Don’t get hooked with fraudulent emails - part 2
Phishing and Whaling emails are fraudulently trying to get information from you to get up to mischief of all sorts.
Here are some things to look out for:
- Senders email address doesn’t match the organisation. Look at what comes after the ‘@’. An email from paypal with an email address that’s not something like ‘@paypal.com’ is NOT from Paypal.
Incidentally, an official email from a legitimate organisation will have its own email domain – it won’t come from @gmail.com. Not even Google sends official emails through gmail. Their emails end in ‘@google.com’.
- Grammatical errors and spelling mistakes
- Scare tactics or urgency
Did you spot the grammatical error in this email as well? Also, the English isn’t common usage – we would normally say “last week”, not “the previous week” so this is another red flag.
- A link asking you to log on to something – the scammers want to steal your username and password. A legitimate organisation will never give you a link to log in with in an email.
- Compressed attachments (eg zip files) may contain viruses. Beware of opening them unless you are expecting them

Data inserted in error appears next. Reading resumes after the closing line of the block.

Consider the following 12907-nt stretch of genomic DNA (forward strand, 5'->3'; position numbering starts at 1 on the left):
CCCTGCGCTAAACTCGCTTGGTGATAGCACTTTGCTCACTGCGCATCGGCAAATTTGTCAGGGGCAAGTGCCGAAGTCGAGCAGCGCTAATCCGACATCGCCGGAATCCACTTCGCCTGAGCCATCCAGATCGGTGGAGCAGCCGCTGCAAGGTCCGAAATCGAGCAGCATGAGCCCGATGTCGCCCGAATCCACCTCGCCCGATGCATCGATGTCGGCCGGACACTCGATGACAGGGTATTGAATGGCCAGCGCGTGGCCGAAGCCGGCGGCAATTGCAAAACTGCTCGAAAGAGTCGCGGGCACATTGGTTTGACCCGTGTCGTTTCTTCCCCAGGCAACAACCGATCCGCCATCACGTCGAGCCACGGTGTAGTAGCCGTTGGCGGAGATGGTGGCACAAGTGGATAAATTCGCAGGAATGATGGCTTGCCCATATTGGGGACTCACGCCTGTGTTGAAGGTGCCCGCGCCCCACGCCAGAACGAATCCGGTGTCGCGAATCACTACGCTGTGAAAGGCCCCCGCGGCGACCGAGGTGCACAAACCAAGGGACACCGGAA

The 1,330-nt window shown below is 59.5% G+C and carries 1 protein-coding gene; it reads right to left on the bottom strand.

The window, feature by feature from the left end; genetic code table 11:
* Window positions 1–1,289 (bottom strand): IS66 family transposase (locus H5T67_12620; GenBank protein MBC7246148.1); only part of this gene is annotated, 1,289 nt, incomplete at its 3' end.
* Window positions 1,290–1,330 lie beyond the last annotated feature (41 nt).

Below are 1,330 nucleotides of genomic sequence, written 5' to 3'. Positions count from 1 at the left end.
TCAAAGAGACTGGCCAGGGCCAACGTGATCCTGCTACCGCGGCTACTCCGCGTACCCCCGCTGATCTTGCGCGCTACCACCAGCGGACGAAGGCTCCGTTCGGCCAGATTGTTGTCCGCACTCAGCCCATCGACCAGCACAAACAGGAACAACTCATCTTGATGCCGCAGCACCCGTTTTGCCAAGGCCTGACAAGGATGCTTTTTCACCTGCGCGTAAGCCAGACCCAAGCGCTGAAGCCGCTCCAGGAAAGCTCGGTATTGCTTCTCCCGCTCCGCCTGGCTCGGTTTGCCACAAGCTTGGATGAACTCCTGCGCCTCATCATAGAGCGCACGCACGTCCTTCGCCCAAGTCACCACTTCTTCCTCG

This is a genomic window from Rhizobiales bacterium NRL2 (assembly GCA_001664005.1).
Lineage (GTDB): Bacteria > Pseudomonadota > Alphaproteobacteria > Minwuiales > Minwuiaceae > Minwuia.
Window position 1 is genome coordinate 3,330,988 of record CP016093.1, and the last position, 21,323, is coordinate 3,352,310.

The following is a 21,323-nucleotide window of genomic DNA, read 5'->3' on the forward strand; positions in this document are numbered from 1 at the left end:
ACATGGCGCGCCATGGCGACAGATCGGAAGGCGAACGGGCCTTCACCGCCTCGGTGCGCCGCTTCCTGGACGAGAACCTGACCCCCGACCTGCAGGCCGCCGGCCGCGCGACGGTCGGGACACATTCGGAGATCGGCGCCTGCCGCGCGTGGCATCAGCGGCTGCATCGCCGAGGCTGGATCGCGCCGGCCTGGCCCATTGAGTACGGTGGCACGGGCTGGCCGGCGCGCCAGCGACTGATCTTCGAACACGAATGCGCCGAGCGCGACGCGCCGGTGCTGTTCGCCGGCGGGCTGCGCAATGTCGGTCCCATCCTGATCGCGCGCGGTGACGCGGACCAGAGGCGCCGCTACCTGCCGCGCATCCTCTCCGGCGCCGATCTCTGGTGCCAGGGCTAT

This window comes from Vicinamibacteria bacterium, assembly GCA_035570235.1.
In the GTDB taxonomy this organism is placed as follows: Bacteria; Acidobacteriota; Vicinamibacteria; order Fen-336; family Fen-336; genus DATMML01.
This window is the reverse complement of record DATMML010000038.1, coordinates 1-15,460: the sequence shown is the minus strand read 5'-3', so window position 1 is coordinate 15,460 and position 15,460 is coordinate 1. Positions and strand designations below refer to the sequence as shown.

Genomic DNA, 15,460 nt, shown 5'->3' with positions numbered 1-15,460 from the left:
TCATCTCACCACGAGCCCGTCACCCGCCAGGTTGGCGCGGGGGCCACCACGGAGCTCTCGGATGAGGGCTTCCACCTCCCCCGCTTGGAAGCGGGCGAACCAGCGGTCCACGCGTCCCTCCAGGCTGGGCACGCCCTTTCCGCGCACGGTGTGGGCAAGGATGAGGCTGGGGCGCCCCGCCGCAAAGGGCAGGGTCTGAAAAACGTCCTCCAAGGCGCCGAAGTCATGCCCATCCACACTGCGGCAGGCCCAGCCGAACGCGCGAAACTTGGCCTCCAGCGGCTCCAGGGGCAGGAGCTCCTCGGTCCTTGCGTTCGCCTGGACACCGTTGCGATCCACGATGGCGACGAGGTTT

- Links that hide what they really are - hover your mouse over the link and the destination address appears in a small bar along the bottom of the browser.
In this example hopefully the senders email address would also have alerted you.
- If you haven’t heard of the company, google it to find out if it’s a legitimate business.
This is not an exhaustive list, but it’s a place to start. Sometimes even people with extensive training can be tricked by more creative attempts to commit cyber-crime.
Always be suspicious of emails from businesses or individuals that you weren’t expecting. Never click on a link in an email you are suspicious of. If you are not sure, contact the sender through their official website, phone or email address to confirm it is legitimate. Never reply to the email in question. It is possible for an email to come from a mass mailer system with a random looking email address but still be legitimate – but if you are unsure always check.
And always report anything you think is bogus to your IT and security teams. Send a screen shot, don’t forward the email.
If you think you may have been a victim of a scam and have sent any information change passwords and if bank records are involved contact your bank. If you think you may have clicked on a link that is dangerous unplug your computer from the network immediately and turn it off.
Treat emails like this as if they are a bomb – because it kind of is like one! Call your IT and security team for instructions straight away.
Speak to us at Focus to find out how we can help keep your business safe from cyber attacks.